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How interest rates work with credit cards

Credit cards are easily accessible to most Australians. Those little plastic cards allow people to buy anything within their credit limit, making the purchase of big-ticket items easier as long as minimum payments are made regularly.

Consumers acknowledge this and agree to pay for their debt and any applicable interest applied to it when they sign the credit card contract. When consumers fail to meet the minimum repayments multiple times, the initial debt could get slapped with compound interest and the debt could balloon.

How can you determine a credit card’s interest rate?

Finding a credit card’s effective interest rate is fairly straightforward.

Different creditors and card types offer different interest rates. A credit card’s interest rate is usually indicated in the “Credit Card Key Facts Sheet” that issuers are required to provide applicants under the National Consumer Credit Protection Act 2009, which is administered by the Australian Securities and Investments Commission (ASIC).


ASIC offers a free credit card calculator to help consumers work out how much they’ll end up owing and paying in interest with their card. Other sites also offer free comparisons of credit card interest rates.

Credit card interest rates explained

Credit cards have varying interest rates depending on the issuer, type of card and transaction involved. Rates typically range from 11 to 20 per cent per annum (p.a.) and rewards cards are usually on the higher end of the scale.

According to Finder’s State of the Credit Card Market Report 2017, the average credit card interest rate is at 16.97 per cent based on the average balance of $1,903 accruing interest.

How do interest rates work on credit cards?
Notice that the interest rate range indicated above is “per annum”. This is usually how issuers show credit card interest rates because it’s how the interest adds up annually. However, interest rates are not applied to debt annually but on a daily basis.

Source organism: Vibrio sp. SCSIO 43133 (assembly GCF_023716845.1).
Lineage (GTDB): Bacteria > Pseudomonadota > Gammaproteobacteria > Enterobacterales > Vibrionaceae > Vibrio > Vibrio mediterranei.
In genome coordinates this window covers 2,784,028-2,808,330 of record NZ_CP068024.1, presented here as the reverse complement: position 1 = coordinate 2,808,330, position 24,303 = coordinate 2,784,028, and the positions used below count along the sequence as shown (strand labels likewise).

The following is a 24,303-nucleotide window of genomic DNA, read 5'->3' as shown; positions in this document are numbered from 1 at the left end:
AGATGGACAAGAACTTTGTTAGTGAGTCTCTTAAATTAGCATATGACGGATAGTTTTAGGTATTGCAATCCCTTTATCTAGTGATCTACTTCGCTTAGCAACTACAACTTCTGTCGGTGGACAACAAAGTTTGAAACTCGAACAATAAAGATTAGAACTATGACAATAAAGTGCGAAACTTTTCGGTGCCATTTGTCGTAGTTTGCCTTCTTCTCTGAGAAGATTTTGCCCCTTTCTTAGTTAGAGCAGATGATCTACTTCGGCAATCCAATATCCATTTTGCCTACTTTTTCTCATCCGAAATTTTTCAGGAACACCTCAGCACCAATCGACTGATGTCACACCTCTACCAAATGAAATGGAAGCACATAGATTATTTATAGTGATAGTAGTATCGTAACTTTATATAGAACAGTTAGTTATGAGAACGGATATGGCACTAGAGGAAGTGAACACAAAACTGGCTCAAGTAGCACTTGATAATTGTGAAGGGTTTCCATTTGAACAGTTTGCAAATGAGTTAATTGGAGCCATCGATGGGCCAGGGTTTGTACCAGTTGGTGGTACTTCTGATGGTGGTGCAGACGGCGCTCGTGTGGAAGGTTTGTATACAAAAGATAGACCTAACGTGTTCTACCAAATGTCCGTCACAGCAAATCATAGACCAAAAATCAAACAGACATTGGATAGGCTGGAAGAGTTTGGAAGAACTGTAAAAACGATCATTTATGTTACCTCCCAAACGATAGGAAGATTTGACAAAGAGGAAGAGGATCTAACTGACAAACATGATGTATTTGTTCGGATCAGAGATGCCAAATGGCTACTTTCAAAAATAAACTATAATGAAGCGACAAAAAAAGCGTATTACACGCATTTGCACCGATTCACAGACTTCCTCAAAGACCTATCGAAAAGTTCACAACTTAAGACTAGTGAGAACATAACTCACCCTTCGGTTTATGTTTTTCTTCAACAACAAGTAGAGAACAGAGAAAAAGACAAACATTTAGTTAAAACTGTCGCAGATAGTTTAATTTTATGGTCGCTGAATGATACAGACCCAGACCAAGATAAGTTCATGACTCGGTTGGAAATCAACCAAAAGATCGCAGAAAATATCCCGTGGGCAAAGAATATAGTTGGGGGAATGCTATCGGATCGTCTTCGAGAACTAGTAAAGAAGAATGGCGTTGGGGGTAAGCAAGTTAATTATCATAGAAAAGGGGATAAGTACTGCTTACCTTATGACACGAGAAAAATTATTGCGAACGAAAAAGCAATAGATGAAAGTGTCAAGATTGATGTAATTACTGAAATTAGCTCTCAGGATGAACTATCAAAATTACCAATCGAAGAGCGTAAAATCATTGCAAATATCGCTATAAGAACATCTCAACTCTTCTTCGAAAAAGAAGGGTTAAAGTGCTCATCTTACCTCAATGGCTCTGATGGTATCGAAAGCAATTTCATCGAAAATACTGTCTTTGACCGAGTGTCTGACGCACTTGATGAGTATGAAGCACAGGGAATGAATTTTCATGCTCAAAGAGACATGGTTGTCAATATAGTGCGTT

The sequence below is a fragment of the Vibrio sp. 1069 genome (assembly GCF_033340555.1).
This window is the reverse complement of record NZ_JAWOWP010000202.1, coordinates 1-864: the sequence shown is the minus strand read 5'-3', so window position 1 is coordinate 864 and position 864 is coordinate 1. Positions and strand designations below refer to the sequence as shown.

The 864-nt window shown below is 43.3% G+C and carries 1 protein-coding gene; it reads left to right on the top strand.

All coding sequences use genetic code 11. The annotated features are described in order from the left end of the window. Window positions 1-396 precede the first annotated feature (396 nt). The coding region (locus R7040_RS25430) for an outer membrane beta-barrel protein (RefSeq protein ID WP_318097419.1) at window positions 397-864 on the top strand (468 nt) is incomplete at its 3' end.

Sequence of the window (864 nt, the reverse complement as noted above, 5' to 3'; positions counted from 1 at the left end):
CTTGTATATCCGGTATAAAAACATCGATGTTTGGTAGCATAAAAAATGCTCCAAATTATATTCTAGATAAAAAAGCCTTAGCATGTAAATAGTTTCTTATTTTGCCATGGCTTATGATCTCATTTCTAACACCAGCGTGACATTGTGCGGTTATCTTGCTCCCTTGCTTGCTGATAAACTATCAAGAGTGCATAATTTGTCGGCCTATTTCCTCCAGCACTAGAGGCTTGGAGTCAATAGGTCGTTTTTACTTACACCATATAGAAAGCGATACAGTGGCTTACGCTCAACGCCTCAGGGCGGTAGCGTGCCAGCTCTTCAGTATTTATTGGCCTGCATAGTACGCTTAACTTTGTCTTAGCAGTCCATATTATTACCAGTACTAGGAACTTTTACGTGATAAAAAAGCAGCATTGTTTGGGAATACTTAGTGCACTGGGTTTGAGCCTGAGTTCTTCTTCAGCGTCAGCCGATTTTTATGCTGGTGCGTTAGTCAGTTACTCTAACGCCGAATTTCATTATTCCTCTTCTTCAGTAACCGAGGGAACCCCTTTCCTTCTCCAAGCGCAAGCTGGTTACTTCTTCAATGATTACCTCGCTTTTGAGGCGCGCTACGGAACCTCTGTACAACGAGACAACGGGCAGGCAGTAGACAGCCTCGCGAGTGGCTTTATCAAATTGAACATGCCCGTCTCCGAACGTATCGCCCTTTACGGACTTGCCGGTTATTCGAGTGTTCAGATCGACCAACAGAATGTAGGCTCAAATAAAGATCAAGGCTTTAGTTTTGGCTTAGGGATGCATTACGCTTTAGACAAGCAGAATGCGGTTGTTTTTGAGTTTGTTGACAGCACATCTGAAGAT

This is where compound interest comes in, driving consumers deeper in debt.

What is compound interest?
Compound interest is when interest is added to the principal debt and the next interest is applied to this new amount. Repeat until the debt is paid off.

Consider this: Dan owns a credit card with a 20 per cent interest rate p.a. (0.0548 daily) and uses it to buy a $300 pair of sports shoes. If he only makes a minimum repayment of $7 for his purchase, he would only be able to pay off his original $300 debt in full after 13 years and two months. The total payment will amount to $818, with $518 making up for the interest that compounded over time.

Can you negotiate credit card interest rates?

Responsible consumers who have a good track record of paying their credit card bill on time may negotiate a lower interest fee from the card issuer. All they need to do is pick up the phone and ask for it.

Before calling up your issuer, however, research different credit card offers that you are eligible for. Once you have compiled a list of ideal offers, you can call your issuer and negotiate to match the offer or end the contract.

According to professionals, banks and other creditors spend more money attracting new customers than retaining them, so the chances of the issuer agreeing to meet their clients halfway are high.

How to reduce interest rates on credit card debt
Unfortunately, once a consumer has existing credit card debt, that amount is already subject to the interest rate they agreed to. If borrowers can’t afford to meet the repayments, however, they may contact their creditor to ask for a hardship variation and draw up a new debt repayment agreement for the amount.

They may also consider applying for a zero per cent balance transfer card, which can help them pay off the balance without accruing interest in a specified period. Sometimes, the original creditor may even try to match or outdo the balance transfer card’s offer.

Different credit cards apply different interest rates. It’s important to read the key facts sheet and compare various offers before applying for a specific card.


How interest rates work with credit cards
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